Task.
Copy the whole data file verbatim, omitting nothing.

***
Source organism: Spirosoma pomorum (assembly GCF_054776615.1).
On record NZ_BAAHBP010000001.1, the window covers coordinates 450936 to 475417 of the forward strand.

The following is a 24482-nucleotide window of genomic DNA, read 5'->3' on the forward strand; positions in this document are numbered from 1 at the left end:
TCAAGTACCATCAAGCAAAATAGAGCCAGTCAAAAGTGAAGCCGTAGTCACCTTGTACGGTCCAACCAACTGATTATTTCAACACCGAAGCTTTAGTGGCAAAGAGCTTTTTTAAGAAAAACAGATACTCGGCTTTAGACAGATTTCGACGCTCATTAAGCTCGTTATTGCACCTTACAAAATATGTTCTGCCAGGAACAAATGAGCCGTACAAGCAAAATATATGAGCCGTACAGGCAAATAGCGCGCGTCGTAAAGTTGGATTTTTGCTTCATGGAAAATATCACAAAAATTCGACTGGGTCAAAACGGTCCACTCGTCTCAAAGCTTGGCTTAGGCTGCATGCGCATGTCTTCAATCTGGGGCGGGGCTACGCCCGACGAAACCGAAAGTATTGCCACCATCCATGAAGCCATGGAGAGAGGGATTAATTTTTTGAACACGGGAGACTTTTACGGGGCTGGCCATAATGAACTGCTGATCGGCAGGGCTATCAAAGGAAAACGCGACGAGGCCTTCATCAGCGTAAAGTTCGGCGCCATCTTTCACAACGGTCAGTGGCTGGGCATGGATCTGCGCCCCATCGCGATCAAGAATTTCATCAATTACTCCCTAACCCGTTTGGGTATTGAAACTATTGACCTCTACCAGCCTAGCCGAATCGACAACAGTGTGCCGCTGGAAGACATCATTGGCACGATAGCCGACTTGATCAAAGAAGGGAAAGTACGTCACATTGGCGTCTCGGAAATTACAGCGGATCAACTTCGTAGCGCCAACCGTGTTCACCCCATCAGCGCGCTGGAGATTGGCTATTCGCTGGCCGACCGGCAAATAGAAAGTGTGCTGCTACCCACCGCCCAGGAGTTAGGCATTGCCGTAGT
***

Source organism: Spirosoma pomorum (assembly GCF_054776615.1).
On record NZ_BAAHBP010000001.1, the window covers coordinates 450936 to 475417 of the forward strand.

The following is a 24482-nucleotide window of genomic DNA, read 5'->3' on the forward strand; positions in this document are numbered from 1 at the left end:
TCAAGTACCATCAAGCAAAATAGAGCCAGTCAAAAGTGAAGCCGTAGTCACCTTGTACGGTCCAACCAACTGATTATTTCAACACCGAAGCTTTAGTGGCAAAGAGCTTTTTTAAGAAAAACAGATACTCGGCTTTAGACAGATTTCGACGCTCATTAAGCTCGTTATTGCACCTTACAAAATATGTTCTGCCAGGAACAAATGAGCCGTACAAGCAAAATATATGAGCCGTACAGGCAAATAGCGCGCGTCGTAAAGTTGGATTTTTGCTTCATGGAAAATATCACAAAAATTCGACTGGGTCAAAACGGTCCACTCGTCTCAAAGCTTGGCTTAGGCTGCATGCGCATGTCTTCAATCTGGGGCGGGGCTACGCCCGACGAAACCGAAAGTATTGCCACCATCCATGAAGCCATGGAGAGAGGGATTAATTTTTTGAACACGGGAGACTTTTACGGGGCTGGCCATAATGAACTGCTGATCGGCAGGGCTATCAAAGGAAAACGCGACGAGGCCTTCATCAGCGTAAAGTTCGGCGCCATCTTTCACAACGGTCAGTGGCTGGGCATGGATCTGCGCCCCATCGCGATCAAGAATTTCATCAATTACTCCCTAACCCGTTTGGGTATTGAAACTATTGACCTCTACCAGCCTAGCCGAATCGACAACAGTGTGCCGCTGGAAGACATCATTGGCACGATAGCCGACTTGATCAAAGAAGGGAAAGTACGTCACATTGGCGTCTCGGAAATTACAGCGGATCAACTTCGTAGCGCCAACCGTGTTCACCCCATCAGCGCGCTGGAGATTGGCTATTCGCTGGCCGACCGGCAAATAGAAAGTGTGCTGCTACCCACCGCCCAGGAGTTAGGCATTGCCGTAGT